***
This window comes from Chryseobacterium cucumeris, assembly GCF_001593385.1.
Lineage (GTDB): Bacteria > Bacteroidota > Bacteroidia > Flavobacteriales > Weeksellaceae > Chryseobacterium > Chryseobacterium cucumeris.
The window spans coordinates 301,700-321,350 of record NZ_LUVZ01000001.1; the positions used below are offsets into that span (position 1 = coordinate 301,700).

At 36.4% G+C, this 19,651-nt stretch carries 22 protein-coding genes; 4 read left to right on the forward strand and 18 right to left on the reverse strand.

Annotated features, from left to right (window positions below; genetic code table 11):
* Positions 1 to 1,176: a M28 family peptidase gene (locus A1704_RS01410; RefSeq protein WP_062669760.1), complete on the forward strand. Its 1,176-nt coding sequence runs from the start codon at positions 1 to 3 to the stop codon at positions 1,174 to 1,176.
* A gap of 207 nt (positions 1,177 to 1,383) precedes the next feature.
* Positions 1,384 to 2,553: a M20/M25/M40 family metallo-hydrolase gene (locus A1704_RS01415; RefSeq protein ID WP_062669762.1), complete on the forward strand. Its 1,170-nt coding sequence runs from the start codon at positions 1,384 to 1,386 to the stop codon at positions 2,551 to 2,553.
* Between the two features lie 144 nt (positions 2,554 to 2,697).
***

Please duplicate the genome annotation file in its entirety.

This window comes from Chryseobacterium cucumeris, assembly GCF_001593385.1.
Lineage (GTDB): Bacteria > Bacteroidota > Bacteroidia > Flavobacteriales > Weeksellaceae > Chryseobacterium > Chryseobacterium cucumeris.
The window spans coordinates 301,700-321,350 of record NZ_LUVZ01000001.1; the positions used below are offsets into that span (position 1 = coordinate 301,700).

At 36.4% G+C, this 19,651-nt stretch carries 22 protein-coding genes; 4 read left to right on the forward strand and 18 right to left on the reverse strand.

Annotated features, from left to right (window positions below; genetic code table 11):
* Positions 1 to 1,176: a M28 family peptidase gene (locus A1704_RS01410; RefSeq protein WP_062669760.1), complete on the forward strand. Its 1,176-nt coding sequence runs from the start codon at positions 1 to 3 to the stop codon at positions 1,174 to 1,176.
* A gap of 207 nt (positions 1,177 to 1,383) precedes the next feature.
* Positions 1,384 to 2,553: a M20/M25/M40 family metallo-hydrolase gene (locus A1704_RS01415; RefSeq protein ID WP_062669762.1), complete on the forward strand. Its 1,170-nt coding sequence runs from the start codon at positions 1,384 to 1,386 to the stop codon at positions 2,551 to 2,553.
* Between the two features lie 144 nt (positions 2,554 to 2,697).